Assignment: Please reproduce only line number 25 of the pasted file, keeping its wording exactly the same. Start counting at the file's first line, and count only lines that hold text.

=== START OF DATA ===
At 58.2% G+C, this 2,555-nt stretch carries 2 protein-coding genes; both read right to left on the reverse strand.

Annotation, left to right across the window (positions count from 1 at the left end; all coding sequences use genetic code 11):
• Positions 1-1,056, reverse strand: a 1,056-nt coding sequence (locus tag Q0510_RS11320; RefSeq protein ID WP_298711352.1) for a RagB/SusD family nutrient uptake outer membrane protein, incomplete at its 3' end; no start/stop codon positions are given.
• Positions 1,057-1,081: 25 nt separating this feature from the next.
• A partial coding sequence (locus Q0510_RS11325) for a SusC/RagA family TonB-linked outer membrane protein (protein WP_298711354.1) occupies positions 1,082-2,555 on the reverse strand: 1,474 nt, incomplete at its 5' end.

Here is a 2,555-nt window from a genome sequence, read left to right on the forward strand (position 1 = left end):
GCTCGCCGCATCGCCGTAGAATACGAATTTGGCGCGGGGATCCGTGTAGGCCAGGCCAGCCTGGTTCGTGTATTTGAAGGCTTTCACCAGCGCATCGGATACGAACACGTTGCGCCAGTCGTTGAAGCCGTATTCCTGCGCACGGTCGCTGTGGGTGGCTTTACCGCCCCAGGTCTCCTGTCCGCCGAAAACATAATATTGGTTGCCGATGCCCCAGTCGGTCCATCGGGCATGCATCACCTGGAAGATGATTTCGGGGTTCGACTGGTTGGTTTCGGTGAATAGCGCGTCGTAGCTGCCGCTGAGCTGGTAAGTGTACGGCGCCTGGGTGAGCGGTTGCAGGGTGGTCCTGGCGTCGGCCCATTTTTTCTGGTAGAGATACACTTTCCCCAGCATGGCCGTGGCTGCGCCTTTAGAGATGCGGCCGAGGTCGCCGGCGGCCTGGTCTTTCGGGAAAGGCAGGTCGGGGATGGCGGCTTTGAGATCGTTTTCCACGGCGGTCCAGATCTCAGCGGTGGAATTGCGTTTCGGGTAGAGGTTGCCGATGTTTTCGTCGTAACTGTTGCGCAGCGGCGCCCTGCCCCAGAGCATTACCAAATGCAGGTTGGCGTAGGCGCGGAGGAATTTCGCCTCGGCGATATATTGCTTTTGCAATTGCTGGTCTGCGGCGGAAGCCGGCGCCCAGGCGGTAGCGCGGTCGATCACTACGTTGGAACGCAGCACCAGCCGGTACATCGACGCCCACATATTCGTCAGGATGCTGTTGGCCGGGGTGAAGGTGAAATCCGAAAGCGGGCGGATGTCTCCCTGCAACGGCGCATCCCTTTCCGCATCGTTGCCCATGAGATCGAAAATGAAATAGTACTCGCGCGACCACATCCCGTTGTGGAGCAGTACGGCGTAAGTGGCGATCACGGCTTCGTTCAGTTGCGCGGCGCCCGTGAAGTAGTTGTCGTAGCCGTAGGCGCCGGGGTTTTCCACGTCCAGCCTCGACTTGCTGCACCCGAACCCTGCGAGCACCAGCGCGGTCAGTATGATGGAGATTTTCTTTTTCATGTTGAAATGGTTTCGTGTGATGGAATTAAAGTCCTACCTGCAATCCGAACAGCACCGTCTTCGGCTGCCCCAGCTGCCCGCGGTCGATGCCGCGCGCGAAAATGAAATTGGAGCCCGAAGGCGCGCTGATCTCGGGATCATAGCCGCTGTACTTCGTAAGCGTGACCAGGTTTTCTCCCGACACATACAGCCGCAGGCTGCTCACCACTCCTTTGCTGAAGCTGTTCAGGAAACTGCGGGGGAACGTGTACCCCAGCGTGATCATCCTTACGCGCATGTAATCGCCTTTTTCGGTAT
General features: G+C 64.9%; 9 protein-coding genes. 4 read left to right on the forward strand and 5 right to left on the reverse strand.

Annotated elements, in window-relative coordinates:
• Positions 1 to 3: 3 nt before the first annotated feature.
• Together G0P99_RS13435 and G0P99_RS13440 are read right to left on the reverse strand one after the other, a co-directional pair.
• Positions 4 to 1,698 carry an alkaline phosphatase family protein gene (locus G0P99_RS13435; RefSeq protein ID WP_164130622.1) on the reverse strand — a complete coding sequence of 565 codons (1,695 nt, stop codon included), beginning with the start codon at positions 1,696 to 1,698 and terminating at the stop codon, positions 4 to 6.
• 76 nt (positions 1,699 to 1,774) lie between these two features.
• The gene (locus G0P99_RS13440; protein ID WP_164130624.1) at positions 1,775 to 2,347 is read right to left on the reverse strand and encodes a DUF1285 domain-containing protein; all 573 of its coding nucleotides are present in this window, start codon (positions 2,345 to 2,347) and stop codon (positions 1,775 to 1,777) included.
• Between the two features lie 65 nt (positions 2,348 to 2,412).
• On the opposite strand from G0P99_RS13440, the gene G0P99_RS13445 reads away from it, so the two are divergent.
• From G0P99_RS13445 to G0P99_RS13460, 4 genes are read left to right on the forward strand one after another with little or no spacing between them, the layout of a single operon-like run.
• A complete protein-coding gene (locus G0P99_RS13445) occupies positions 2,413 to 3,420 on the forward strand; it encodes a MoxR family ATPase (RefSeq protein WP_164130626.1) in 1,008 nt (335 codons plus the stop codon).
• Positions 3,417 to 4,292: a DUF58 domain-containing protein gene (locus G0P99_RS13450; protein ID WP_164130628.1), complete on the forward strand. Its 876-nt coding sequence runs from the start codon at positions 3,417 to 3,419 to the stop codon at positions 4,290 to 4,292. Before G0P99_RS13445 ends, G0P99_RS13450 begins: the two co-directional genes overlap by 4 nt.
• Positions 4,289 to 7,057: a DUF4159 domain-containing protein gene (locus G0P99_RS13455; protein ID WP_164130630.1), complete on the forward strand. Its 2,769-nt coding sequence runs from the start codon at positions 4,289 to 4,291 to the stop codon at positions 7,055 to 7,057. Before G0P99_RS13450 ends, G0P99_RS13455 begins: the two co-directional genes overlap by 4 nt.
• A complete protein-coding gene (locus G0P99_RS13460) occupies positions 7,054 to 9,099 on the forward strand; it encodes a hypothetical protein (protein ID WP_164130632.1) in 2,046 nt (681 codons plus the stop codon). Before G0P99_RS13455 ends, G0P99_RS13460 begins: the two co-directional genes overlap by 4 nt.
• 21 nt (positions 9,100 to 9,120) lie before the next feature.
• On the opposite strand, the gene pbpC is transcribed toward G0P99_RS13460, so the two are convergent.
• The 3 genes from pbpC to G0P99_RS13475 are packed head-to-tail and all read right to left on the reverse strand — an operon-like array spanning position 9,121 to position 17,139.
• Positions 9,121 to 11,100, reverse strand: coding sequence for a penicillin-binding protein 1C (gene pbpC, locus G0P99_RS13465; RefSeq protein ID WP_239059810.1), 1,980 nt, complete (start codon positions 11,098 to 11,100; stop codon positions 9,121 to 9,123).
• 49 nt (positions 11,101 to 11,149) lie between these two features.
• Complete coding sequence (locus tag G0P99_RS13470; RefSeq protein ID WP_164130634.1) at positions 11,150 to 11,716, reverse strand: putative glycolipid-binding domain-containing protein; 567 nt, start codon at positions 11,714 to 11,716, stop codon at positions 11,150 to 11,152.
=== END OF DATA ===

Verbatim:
• Positions 9,121 to 11,100, reverse strand: coding sequence for a penicillin-binding protein 1C (gene pbpC, locus G0P99_RS13465; RefSeq protein ID WP_239059810.1), 1,980 nt, complete (start codon positions 11,098 to 11,100; stop codon positions 9,121 to 9,123).